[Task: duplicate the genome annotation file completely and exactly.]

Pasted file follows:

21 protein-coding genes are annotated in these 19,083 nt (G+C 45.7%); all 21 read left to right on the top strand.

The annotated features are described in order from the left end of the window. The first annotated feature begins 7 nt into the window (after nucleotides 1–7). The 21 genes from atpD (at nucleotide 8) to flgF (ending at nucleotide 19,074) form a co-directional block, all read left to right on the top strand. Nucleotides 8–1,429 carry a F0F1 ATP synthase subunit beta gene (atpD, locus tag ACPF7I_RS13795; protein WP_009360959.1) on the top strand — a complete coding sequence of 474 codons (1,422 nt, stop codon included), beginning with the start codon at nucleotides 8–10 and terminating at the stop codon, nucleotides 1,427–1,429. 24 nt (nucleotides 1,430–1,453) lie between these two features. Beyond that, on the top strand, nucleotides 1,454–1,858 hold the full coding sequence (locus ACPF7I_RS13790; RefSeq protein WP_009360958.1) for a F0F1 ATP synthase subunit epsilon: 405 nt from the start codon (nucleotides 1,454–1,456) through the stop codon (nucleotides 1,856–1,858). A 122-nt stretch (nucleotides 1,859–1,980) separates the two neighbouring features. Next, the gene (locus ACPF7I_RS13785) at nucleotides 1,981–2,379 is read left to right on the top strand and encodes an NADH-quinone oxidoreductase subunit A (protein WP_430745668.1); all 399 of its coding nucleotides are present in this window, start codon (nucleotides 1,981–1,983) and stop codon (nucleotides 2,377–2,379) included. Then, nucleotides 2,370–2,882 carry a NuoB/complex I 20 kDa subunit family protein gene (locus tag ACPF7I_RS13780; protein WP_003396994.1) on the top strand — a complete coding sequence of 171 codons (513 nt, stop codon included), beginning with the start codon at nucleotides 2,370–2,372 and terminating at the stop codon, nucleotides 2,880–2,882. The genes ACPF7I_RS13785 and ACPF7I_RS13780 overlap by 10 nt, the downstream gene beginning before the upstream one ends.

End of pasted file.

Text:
21 protein-coding genes are annotated in these 19,083 nt (G+C 45.7%); all 21 read left to right on the top strand.

The annotated features are described in order from the left end of the window. The first annotated feature begins 7 nt into the window (after nucleotides 1–7). The 21 genes from atpD (at nucleotide 8) to flgF (ending at nucleotide 19,074) form a co-directional block, all read left to right on the top strand. Nucleotides 8–1,429 carry a F0F1 ATP synthase subunit beta gene (atpD, locus tag ACPF7I_RS13795; protein WP_009360959.1) on the top strand — a complete coding sequence of 474 codons (1,422 nt, stop codon included), beginning with the start codon at nucleotides 8–10 and terminating at the stop codon, nucleotides 1,427–1,429. 24 nt (nucleotides 1,430–1,453) lie between these two features. Beyond that, on the top strand, nucleotides 1,454–1,858 hold the full coding sequence (locus ACPF7I_RS13790; RefSeq protein WP_009360958.1) for a F0F1 ATP synthase subunit epsilon: 405 nt from the start codon (nucleotides 1,454–1,456) through the stop codon (nucleotides 1,856–1,858). A 122-nt stretch (nucleotides 1,859–1,980) separates the two neighbouring features. Next, the gene (locus ACPF7I_RS13785) at nucleotides 1,981–2,379 is read left to right on the top strand and encodes an NADH-quinone oxidoreductase subunit A (protein WP_430745668.1); all 399 of its coding nucleotides are present in this window, start codon (nucleotides 1,981–1,983) and stop codon (nucleotides 2,377–2,379) included. Then, nucleotides 2,370–2,882 carry a NuoB/complex I 20 kDa subunit family protein gene (locus tag ACPF7I_RS13780; protein WP_003396994.1) on the top strand — a complete coding sequence of 171 codons (513 nt, stop codon included), beginning with the start codon at nucleotides 2,370–2,372 and terminating at the stop codon, nucleotides 2,880–2,882. The genes ACPF7I_RS13785 and ACPF7I_RS13780 overlap by 10 nt, the downstream gene beginning before the upstream one ends.